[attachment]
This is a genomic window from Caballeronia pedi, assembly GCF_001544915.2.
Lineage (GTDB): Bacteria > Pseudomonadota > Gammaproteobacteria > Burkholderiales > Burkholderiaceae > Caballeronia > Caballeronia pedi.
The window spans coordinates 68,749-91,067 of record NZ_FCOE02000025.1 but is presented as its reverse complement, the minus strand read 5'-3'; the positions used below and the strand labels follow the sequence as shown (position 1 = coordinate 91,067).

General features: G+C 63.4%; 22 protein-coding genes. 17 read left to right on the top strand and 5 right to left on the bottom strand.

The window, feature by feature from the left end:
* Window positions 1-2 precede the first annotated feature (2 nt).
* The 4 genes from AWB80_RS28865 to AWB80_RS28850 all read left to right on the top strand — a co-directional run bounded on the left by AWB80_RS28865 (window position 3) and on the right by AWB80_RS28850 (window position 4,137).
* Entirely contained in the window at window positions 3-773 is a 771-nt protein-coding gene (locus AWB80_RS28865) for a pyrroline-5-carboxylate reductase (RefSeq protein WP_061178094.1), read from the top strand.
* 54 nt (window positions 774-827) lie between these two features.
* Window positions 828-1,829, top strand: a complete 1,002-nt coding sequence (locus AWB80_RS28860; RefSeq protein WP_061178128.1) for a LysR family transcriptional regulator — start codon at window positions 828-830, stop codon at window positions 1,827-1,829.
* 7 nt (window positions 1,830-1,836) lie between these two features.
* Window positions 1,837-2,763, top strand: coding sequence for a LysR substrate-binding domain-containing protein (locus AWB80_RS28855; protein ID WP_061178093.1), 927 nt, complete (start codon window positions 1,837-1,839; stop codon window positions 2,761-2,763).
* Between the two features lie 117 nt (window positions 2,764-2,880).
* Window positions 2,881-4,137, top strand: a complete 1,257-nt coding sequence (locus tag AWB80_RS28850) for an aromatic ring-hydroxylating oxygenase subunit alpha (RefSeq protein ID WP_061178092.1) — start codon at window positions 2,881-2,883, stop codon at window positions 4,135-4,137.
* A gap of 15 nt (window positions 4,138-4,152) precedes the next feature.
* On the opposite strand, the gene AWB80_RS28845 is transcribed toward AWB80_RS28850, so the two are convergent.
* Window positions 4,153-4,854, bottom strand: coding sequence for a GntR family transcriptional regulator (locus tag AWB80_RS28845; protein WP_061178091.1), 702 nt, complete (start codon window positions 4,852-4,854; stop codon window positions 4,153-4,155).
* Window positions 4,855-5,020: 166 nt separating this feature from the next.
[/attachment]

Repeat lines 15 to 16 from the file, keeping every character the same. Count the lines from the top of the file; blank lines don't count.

* A gap of 15 nt (window positions 4,138-4,152) precedes the next feature.
* On the opposite strand, the gene AWB80_RS28845 is transcribed toward AWB80_RS28850, so the two are convergent.